How Did The Horse Affect The Plains Indian Culture

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Few events in history have impacted a culture as much as the introduction of the horse into plains Indian culture. The positive impact of the horse on North America's indigenous people has been romanticized forever in popular culture. The portrait of plains Indian horse created by the likes of John Wayne and Clint Eastwood is far from complete. While the horse did make nearly every aspect of Native American life more efficient, the spread of horses also contributed to the violence in the southwestern region of the United States in three ways. The trade of horses among the plains Indians created competition for resources, encouraged and contributed to raiding, and allowed the domination of the region by the Apache Indians. Until twenty million years ago, wild horses thrived in North America when they began to migrate across the Bering Strait. Ten Million years ago the wild horse population in North America disappeared. Horses were not seen again on the continent until the Spanish reintroduced them in the 1500s. The Spanish began trading with Native Americans in what would become the southwestern United States in the the 1600s. Some of the earliest tribes to acquire horses were the Kiowa, Apache, and Comanche, and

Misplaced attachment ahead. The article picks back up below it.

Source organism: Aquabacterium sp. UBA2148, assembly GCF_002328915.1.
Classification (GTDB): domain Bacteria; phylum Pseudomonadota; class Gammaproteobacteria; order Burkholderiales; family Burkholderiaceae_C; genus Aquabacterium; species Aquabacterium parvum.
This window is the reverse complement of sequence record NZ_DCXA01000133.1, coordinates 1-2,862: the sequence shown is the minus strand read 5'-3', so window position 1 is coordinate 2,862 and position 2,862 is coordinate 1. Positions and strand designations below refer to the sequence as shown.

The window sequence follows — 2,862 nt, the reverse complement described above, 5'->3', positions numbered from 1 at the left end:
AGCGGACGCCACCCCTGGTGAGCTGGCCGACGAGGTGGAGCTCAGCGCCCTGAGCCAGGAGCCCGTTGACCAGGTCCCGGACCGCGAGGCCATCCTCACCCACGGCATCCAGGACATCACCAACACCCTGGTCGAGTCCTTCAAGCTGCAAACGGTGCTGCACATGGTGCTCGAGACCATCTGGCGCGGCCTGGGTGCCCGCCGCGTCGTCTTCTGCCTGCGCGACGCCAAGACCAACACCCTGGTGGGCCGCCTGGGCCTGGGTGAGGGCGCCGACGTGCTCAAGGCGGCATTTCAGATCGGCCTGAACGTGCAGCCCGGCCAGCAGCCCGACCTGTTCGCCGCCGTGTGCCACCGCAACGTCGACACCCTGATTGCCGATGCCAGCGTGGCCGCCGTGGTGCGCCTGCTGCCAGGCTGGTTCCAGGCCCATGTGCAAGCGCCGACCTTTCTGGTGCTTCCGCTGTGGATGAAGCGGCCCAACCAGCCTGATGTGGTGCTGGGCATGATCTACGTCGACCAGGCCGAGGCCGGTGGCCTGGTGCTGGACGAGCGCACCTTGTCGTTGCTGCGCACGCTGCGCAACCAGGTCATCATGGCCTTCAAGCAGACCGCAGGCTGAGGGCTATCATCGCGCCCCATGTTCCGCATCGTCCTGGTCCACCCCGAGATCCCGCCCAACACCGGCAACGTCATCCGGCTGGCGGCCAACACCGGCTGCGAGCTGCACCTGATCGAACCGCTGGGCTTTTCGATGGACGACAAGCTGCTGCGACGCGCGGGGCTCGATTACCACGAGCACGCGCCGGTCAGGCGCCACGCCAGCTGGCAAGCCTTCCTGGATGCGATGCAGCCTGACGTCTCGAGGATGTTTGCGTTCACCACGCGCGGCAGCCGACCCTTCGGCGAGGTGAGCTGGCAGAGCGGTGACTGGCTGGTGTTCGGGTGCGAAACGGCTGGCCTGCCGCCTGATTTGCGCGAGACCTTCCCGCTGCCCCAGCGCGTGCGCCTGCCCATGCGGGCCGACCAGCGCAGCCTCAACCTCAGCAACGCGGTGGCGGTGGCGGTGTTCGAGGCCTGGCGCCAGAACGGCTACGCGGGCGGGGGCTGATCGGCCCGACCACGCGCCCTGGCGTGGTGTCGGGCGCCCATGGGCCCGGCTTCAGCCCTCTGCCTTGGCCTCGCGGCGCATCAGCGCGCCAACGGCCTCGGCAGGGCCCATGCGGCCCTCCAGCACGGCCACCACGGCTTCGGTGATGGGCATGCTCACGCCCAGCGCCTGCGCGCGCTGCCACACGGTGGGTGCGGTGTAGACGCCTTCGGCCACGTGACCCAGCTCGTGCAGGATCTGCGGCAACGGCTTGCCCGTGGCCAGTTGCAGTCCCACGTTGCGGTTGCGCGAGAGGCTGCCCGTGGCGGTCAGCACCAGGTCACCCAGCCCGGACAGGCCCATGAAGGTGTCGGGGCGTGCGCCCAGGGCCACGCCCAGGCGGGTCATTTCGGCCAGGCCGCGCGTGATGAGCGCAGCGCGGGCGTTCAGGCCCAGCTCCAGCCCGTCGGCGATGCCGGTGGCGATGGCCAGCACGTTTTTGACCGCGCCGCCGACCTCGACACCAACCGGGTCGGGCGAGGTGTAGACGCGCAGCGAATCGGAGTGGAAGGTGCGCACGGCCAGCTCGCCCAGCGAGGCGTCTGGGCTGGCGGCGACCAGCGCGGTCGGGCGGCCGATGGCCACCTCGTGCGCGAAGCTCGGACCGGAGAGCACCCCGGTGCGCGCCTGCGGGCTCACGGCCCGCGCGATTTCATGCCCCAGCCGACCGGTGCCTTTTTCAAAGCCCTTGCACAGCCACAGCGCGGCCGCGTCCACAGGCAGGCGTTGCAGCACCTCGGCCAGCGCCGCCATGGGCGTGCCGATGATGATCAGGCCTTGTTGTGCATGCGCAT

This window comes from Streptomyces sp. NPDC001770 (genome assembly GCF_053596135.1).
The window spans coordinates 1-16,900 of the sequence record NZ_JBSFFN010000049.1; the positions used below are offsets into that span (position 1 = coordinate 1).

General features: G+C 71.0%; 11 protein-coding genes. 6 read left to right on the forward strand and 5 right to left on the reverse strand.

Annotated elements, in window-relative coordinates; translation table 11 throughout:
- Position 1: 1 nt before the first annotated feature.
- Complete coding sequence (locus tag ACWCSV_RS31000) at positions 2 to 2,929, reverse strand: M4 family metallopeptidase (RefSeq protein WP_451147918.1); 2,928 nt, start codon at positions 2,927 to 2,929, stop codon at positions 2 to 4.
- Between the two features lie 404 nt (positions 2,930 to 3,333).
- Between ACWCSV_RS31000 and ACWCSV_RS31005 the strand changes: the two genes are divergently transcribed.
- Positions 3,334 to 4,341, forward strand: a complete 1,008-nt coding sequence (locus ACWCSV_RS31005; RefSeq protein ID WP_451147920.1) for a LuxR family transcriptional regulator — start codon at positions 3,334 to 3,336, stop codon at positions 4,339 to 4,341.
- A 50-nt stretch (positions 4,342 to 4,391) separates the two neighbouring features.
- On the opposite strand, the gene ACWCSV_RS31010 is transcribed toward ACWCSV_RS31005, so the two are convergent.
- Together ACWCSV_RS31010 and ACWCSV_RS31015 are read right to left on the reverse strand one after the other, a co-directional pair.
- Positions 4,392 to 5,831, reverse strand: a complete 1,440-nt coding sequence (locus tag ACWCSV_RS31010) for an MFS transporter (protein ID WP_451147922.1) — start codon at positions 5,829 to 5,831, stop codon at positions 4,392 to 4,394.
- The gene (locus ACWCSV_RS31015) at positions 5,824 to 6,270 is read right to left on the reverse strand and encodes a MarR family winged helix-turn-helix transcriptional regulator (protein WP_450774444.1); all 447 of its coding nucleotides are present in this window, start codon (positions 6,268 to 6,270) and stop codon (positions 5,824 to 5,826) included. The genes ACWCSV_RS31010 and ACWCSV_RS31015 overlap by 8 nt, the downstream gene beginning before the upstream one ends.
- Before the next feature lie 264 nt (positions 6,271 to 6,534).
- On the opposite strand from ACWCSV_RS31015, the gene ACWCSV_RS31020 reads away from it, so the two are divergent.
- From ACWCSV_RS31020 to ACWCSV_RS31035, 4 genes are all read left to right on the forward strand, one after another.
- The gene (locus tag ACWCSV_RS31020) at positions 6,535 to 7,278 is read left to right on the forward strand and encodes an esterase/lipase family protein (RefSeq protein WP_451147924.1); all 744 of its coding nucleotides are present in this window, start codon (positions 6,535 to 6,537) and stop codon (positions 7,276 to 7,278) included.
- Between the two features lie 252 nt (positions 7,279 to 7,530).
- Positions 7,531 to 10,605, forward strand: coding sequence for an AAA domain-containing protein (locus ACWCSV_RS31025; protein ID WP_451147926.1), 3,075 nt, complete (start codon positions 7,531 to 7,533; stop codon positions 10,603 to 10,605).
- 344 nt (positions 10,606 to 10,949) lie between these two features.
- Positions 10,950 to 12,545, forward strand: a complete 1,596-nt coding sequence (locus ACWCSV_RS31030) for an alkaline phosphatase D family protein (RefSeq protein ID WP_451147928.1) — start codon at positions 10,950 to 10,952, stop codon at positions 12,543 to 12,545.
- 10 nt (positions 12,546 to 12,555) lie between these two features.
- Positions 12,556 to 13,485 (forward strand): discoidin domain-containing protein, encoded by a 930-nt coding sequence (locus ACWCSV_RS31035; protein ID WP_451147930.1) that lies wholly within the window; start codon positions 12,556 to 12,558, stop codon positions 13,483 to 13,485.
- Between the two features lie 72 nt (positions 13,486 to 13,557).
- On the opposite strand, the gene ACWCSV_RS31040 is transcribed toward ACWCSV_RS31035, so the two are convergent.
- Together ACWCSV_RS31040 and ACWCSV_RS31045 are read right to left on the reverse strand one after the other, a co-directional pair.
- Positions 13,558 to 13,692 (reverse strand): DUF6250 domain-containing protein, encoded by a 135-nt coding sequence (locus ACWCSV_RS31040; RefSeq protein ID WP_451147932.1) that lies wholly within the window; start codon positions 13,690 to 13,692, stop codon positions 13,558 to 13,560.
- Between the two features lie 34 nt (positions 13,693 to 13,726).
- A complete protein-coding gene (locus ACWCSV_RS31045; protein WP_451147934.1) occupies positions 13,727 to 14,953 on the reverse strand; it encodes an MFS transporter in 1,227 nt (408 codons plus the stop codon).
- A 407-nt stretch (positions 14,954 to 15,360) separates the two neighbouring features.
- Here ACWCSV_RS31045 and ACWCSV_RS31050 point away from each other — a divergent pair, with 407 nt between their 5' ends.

The horse made all aspects of Native American life easier, including traveling, hunting, raiding, and waging war. The more convenient life did not come without a price, however. The horse created a competition for resources in the region, but the greatest price was allowing a greater level of violence to enter the plains. The horse allowed the Apache to dominate the region prior to the arrival of American settlers. When American settlers arrived, a clash of worldviews occurred. The differing worldviews facilitated violence that was made possible because of the introduction of the

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